twin 8.5s are good on trad leads, esp alpine rock, where there is a lot of back and forth or pieces out of line that would create rope drag by clipping into just one line.

not hard to get used to belaying and using.

twin 10.5s or 11s would be a pain in the ass though, just from the weight you'd have to haul. esp with the 60m ropes. you'd have to have Godzilla's legs to get up. don't think the extra safety margin would be worth it with big ropes.


jeremy11


Jul 4, 2008, 10:13 AM
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Re: [justinboening] twin lead lines? [In reply to]
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justinboening wrote:
Secondly, half ropes DO NOT have any inherent advantage over a single cord in regards to impact force. Sterling did testing on this very issue a year or two ago and the results are well documented on Will Gadd's blog.

good info, here's the link:

http://gravsports.blogspot.com/search?q=sterling


dyomad


Jul 8, 2008, 3:41 PM
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I don't get why Beyer would use "twin" 11mm ropes for safety from edges. I can't imagine that the huge increase in the force you'd transmit to the top piece falling on two beefy ropes would be worth the "sharp edge" protection.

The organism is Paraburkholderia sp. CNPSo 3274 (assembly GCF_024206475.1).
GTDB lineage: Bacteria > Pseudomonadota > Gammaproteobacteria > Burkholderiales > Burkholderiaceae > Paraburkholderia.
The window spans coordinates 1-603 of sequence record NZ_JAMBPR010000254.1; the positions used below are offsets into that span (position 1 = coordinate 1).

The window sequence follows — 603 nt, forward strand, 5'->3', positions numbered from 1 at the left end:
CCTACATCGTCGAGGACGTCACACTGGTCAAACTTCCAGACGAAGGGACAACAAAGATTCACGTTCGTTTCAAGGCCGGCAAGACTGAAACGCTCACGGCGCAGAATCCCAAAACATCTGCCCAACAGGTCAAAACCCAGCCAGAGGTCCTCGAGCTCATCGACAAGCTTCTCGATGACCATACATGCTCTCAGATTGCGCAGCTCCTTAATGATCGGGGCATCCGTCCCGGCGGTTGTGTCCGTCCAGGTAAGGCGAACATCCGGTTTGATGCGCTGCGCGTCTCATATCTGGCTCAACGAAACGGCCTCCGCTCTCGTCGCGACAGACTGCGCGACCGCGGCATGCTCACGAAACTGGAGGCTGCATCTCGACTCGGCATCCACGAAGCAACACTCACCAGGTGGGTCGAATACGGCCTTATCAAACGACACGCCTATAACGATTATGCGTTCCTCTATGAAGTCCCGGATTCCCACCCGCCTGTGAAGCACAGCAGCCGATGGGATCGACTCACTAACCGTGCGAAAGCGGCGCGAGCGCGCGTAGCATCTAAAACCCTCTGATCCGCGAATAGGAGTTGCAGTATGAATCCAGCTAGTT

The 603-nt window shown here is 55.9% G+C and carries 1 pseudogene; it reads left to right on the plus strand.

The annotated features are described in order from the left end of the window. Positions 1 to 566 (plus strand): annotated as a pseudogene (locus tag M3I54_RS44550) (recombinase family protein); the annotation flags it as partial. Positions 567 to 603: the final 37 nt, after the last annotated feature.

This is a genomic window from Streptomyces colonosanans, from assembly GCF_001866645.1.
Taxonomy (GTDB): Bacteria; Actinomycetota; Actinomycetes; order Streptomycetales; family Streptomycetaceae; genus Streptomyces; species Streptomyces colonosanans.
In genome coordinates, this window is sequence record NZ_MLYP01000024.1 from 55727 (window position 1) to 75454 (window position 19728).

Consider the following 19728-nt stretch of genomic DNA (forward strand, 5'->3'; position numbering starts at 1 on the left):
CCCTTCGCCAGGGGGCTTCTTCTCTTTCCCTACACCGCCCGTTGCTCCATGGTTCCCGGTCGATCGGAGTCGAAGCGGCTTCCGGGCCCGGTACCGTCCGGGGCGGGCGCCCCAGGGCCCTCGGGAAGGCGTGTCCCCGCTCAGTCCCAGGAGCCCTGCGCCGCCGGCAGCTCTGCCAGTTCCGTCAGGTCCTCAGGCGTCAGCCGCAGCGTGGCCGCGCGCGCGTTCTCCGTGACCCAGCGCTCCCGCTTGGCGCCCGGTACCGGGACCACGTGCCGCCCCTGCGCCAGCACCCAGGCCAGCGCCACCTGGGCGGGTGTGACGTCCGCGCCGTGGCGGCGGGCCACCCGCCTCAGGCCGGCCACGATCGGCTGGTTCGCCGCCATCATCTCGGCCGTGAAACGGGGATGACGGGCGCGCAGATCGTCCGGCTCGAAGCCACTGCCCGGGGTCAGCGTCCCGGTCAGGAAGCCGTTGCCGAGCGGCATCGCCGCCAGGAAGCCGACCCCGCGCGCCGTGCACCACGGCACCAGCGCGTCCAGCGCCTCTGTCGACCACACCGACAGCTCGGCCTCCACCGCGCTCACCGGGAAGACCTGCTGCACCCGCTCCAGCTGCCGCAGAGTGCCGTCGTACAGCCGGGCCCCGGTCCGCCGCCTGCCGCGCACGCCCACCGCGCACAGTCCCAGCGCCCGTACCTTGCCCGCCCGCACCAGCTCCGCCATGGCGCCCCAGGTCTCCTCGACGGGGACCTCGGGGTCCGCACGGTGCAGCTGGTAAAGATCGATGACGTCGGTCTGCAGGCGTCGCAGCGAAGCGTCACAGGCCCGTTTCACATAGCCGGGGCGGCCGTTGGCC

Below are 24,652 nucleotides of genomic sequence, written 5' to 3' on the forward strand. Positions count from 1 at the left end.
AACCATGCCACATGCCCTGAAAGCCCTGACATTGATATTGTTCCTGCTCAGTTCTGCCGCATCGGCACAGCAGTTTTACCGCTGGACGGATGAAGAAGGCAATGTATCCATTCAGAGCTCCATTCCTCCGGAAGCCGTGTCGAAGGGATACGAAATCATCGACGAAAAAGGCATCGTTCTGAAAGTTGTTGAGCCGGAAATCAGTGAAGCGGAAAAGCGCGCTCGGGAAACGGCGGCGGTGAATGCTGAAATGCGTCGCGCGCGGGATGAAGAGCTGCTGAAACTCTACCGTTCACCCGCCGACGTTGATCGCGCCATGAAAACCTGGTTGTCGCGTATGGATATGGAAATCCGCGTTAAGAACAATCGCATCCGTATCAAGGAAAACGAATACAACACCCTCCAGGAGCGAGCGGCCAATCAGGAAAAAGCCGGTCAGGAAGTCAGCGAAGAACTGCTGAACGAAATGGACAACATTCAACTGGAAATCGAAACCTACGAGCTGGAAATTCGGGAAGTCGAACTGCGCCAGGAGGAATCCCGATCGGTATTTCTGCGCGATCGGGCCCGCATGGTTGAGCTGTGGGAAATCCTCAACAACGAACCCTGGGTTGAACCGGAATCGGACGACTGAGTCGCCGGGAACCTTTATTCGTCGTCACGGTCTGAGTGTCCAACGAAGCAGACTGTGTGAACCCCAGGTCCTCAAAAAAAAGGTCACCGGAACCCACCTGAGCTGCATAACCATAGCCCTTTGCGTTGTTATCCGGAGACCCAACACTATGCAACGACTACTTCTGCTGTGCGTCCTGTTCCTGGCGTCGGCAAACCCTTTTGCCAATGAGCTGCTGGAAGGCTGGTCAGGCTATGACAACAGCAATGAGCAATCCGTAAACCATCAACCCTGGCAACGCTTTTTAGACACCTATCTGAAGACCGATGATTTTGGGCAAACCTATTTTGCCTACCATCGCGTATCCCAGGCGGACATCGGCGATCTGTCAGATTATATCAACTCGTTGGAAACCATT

tolman_paul


Jul 10, 2008, 4:17 PM
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Re: [dyomad] twin lead lines? [In reply to]
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From various things I've read about Beyer, I'd say he doesn't seem quite right in the head.

Lots of folks come up with interesting ways to use climbing equipment, doesn't mean one should adopt those methods.


irregularpanda


Jul 10, 2008, 4:28 PM
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Re: [acorneau] twin lead lines? [In reply to]
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acorneau wrote:
stymingersfink wrote:
[Or maybe its because big-wallin's a little less en vogue for the noobs to aspire to get into lately.

While I'm not a nOOb, and I definitely have never done any big-walling, I read every post in this section.

I'm about as far away from any big walls as you can get (Houston) so there isn't much opportunity to get on any and no one I know has done any (that I know of), just plain ol' sport and trad.

I hope that some day I'll be able to make it out to the valley to take on one of those mammoth walls, but until then, keep posting up so I can leach off your experiences!
Smile

Ditto that. I prefer to slowly accumulate my aid gear, until one day (or month) I decide o learn it.

Keep talking you old fogies, that sound you hear, that's just me biting your ideas.